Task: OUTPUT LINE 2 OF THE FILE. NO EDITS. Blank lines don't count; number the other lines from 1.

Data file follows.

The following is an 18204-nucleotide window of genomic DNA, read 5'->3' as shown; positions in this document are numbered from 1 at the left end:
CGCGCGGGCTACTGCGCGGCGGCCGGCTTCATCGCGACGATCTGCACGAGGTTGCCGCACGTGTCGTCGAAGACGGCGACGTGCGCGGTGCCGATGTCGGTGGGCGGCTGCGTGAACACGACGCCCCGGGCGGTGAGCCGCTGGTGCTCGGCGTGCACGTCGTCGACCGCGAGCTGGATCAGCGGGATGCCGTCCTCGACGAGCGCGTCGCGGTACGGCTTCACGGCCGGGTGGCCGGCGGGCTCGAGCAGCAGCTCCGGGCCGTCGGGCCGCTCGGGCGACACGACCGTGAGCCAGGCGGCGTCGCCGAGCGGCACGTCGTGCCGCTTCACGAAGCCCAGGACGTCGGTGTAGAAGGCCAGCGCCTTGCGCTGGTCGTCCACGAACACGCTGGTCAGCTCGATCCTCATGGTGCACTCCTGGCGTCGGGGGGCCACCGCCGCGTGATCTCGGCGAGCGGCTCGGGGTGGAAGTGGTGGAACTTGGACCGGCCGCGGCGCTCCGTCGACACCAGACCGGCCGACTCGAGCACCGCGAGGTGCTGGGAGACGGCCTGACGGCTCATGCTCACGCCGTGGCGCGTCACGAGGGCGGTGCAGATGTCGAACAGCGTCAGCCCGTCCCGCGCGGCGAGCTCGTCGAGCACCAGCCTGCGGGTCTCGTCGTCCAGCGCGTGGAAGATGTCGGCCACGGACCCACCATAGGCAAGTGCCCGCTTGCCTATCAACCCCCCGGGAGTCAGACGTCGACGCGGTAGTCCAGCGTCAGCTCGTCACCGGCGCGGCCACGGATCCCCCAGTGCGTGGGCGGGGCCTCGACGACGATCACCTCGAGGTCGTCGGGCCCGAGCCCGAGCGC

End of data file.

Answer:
CGCGCGGGCTACTGCGCGGCGGCCGGCTTCATCGCGACGATCTGCACGAGGTTGCCGCACGTGTCGTCGAAGACGGCGACGTGCGCGGTGCCGATGTCGGTGGGCGGCTGCGTGAACACGACGCCCCGGGCGGTGAGCCGCTGGTGCTCGGCGTGCACGTCGTCGACCGCGAGCTGGATCAGCGGGATGCCGTCCTCGACGAGCGCGTCGCGGTACGGCTTCACGGCCGGGTGGCCGGCGGGCTCGAGCAGCAGCTCCGGGCCGTCGGGCCGCTCGGGCGACACGACCGTGAGCCAGGCGGCGTCGCCGAGCGGCACGTCGTGCCGCTTCACGAAGCCCAGGACGTCGGTGTAGAAGGCCAGCGCCTTGCGCTGGTCGTCCACGAACACGCTGGTCAGCTCGATCCTCATGGTGCACTCCTGGCGTCGGGGGGCCACCGCCGCGTGATCTCGGCGAGCGGCTCGGGGTGGAAGTGGTGGAACTTGGACCGGCCGCGGCGCTCCGTCGACACCAGACCGGCCGACTCGAGCACCGCGAGGTGCTGGGAGACGGCCTGACGGCTCATGCTCACGCCGTGGCGCGTCACGAGGGCGGTGCAGATGTCGAACAGCGTCAGCCCGTCCCGCGCGGCGAGCTCGTCGAGCACCAGCCTGCGGGTCTCGTCGTCCAGCGCGTGGAAGATGTCGGCCACGGACCCACCATAGGCAAGTGCCCGCTTGCCTATCAACCCCCCGGGAGTCAGACGTCGACGCGGTAGTCCAGCGTCAGCTCGTCACCGGCGCGGCCACGGATCCCCCAGTGCGTGGGCGGGGCCTCGACGACGATCACCTCGAGGTCGTCGGGCCCGAGCCCGAGCGC